Eleven years' experience with the Biocor stentless aortic bioprosthesis: clinical and hemodynamic follow-up with long-term relative survival rate
2002 (English)In: European Journal of Cardio-Thoracic Surgery, ISSN 1010-7940, E-ISSN 1873-734X, Vol. 22, no 6, 912-921 p.Article in journal (Refereed) Published
Objective. The long-term durability and hemodynamics of stentless valves are largely unknown. Our aim was to prospectively investigate long-term hemodynamic function and clinical outcome after aortic valve replacement with the Biocor stentless aortic bioprosthesis. Patients and methods. Between October 1990 and November 2000 we inserted the Biocor stentless aortic valve in 112 patients (male/female: 38:74) with a mean age of 78.5 years (median 79.3, range 60-88). The predominant diagnosis was aortic stenosis in 86% of the patients. Concomitant coronary artery bypass surgery was performed in 31% of the patients. Average prosthetic valve size was 23.3 +/- 1.6 mm. All patients were followed in a prospective study with a mean follow-up of 66 +/- 33 months. The follow-up was 100% complete with a closing interval from October I to December 31, 2001. The observed actuarial survival of patients was compared to expected survival for an age- and gender-matched comparison population as calculated from Swedish life tables by Statistics Sweden. Relative survival rates were calculated annually for the patient population. Results. Early mortality was 7% (8/112). Late mortality was 38% (43/112). Actuarial survival at 5 and 9 years was 74 +/- 5% and 38 +/- 7%, respectively. Observed survival among patients was not different from the expected survival for the comparison population and calculation of relative survival rates indicates a 'normalized' survival pattern for the patient population. At 5 and 9 years the actuarial freedom from valve-related death was 94 +/- 3% and 86 +/- 6%; from cardiac death, 82 +/- 4% and 57 +/- 8%; from valve reoperation, 96 +/- 2% and 87 6%; from structural valve degeneration, 96 +/- 2% and 87 +/- 6%; from thromboembolism, 89 +/- 4% and 71 +/- 9%; and from endocarditis, 96 +/- 2% and 90 +/- 5%. At 9 years the transvalvular mean pressure difference for all valves was 7.3 +/- 1.3 mmHg (range 6-10 mmHg) measured with Doppler echocardiography. Aortic regurgitation progressed slowly over time in a few patients and necessitated reoperation in two patients. Conclusion. The Biocor stentless bioprosthesis has an excellent hemodynamic function and confers a good long-term outcome. This patient population could be regarded as 'cured' from valve disease since the observed survival did not differ from the expected survival for an age- and gender-matched Swedish comparison population, a conclusion that is also supported by a constant relative survival after the first postoperative year. However, despite excellent long-term hemodynamics, patients with stentless bioprostheses need to be evaluated with echocardiography at regular intervals to discover the rare cases of progressive aortic regurgitation.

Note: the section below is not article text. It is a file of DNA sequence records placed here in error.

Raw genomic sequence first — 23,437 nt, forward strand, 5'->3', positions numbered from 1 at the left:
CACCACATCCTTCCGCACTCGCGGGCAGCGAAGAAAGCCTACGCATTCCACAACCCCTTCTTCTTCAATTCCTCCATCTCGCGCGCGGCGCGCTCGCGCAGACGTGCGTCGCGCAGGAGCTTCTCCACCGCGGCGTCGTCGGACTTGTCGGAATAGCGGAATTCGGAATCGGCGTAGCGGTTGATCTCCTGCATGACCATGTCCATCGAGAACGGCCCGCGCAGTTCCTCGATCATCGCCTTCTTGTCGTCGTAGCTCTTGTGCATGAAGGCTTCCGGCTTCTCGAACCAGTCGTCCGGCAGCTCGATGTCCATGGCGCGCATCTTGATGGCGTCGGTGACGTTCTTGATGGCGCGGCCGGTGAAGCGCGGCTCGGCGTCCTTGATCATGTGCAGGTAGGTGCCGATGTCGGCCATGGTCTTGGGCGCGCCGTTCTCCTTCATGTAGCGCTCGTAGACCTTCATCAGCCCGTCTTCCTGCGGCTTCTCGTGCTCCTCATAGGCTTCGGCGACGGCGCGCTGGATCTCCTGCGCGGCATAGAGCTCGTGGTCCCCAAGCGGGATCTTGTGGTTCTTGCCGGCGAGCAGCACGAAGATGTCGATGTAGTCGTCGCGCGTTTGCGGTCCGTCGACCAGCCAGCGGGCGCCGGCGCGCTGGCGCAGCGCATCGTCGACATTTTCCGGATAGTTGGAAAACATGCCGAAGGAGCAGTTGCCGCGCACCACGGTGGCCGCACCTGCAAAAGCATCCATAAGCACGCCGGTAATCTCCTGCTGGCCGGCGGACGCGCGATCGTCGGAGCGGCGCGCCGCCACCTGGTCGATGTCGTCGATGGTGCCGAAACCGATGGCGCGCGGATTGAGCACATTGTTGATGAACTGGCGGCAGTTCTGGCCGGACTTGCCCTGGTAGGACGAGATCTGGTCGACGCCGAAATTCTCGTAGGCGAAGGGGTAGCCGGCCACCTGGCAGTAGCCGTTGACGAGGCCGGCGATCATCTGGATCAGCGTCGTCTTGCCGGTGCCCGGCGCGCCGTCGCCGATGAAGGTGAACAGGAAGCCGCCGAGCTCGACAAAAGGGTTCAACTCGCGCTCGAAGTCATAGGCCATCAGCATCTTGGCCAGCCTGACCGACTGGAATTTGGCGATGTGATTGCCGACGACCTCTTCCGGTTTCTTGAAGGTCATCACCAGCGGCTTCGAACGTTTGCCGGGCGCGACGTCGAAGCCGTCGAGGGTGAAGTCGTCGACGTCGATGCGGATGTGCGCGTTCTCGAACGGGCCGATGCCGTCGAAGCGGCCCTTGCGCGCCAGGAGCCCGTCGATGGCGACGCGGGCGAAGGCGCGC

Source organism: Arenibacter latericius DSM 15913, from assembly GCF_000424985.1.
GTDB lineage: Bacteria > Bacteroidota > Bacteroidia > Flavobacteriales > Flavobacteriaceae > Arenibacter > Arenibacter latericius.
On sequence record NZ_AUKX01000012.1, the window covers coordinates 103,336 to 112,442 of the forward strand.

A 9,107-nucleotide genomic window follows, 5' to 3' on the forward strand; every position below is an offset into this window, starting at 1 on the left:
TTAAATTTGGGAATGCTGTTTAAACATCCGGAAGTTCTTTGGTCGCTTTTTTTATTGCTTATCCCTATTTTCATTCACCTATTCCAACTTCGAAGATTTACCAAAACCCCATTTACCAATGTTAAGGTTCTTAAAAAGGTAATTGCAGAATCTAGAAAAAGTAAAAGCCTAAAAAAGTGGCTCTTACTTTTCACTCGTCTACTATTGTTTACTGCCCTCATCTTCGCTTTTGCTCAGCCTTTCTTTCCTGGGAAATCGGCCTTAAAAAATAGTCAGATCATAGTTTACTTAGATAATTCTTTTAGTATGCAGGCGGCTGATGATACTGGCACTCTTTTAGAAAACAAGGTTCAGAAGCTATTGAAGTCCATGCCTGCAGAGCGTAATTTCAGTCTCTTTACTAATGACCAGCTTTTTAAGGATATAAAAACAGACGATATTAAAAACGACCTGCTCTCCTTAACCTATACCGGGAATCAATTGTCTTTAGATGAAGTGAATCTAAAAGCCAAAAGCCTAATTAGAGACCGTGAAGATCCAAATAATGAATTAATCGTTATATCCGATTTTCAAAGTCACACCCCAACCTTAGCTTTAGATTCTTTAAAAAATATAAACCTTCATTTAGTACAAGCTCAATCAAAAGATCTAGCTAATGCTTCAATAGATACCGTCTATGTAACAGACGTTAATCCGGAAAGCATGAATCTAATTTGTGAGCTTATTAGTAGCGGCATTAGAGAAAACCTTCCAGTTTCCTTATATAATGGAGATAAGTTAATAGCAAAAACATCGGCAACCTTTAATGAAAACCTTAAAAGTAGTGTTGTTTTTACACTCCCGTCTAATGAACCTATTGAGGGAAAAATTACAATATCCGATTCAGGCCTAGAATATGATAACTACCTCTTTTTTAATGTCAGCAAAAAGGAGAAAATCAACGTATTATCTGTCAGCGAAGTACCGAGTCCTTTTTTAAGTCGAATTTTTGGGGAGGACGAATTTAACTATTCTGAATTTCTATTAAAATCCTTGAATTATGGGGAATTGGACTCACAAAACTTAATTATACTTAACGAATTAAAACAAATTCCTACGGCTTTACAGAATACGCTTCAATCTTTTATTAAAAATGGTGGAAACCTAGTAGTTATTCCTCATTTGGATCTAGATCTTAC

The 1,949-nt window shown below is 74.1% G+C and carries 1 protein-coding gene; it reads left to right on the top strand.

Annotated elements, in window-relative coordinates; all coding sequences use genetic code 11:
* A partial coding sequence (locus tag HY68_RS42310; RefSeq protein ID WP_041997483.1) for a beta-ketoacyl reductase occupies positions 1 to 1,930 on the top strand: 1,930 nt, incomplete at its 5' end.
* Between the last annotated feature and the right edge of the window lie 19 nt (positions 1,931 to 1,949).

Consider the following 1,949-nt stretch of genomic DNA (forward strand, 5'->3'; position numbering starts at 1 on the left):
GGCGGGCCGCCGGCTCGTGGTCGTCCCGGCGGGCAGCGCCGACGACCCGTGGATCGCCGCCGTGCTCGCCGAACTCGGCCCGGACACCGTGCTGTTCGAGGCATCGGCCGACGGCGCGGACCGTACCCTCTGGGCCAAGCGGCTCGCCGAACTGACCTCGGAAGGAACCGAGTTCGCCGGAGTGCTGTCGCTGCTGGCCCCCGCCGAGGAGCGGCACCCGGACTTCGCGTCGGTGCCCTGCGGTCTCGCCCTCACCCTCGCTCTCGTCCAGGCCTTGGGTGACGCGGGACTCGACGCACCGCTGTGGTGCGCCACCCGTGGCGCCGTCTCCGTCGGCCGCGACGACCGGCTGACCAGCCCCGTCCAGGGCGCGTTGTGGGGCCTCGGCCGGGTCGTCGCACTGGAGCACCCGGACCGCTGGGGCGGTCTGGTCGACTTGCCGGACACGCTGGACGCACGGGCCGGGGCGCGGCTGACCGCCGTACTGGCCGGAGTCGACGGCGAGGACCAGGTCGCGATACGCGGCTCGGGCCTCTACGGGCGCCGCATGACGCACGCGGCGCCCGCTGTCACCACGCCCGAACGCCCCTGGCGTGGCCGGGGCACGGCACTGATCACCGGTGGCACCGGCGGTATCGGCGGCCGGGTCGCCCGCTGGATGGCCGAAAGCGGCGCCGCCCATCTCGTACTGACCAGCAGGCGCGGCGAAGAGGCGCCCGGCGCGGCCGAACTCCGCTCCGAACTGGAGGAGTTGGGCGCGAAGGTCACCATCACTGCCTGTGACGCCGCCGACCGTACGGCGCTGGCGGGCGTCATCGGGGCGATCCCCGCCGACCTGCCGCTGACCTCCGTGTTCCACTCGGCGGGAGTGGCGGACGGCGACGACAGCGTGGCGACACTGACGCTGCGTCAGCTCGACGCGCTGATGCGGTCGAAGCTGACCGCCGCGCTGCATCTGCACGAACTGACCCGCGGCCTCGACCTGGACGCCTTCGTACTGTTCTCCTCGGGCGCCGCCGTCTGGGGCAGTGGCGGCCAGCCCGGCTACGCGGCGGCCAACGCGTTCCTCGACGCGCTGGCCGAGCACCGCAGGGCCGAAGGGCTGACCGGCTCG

Place, publisher, year, edition, pages
2002. Vol. 22, no 6, 912-921 p.
aortic bioprosthesis, stentless, long term follow up, relative survival rate, hemodynamic evaluation, echocardiography, valve replacement, doppler ultrasound, stenosis, hypertrophy, regression, exercise, area
IdentifiersURN: urn:nbn:se:kth:diva-22131ISI: 000179934100009OAI: oai:DiVA.org:kth-22131DiVA: diva2:340829
QC 201005252010-08-102010-08-10Bibliographically approved